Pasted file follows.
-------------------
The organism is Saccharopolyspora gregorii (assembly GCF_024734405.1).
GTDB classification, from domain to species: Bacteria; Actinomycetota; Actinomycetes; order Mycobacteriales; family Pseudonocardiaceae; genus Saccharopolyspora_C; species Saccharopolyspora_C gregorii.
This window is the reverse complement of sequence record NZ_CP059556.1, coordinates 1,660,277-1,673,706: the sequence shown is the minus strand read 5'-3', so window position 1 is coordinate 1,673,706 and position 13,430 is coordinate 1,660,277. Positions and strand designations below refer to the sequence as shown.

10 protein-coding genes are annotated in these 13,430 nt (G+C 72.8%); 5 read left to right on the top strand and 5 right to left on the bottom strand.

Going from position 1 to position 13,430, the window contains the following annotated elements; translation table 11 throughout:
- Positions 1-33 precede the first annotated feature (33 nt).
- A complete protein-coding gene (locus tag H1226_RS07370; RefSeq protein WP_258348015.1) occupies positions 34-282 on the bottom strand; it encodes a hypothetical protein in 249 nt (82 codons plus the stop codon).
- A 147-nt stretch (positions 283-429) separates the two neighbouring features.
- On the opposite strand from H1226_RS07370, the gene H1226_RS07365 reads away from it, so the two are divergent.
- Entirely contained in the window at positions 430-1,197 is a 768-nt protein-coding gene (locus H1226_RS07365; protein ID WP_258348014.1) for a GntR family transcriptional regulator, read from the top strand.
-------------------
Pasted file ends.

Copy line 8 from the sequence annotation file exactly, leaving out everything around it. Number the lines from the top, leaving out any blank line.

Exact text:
- A 147-nt stretch (positions 283-429) separates the two neighbouring features.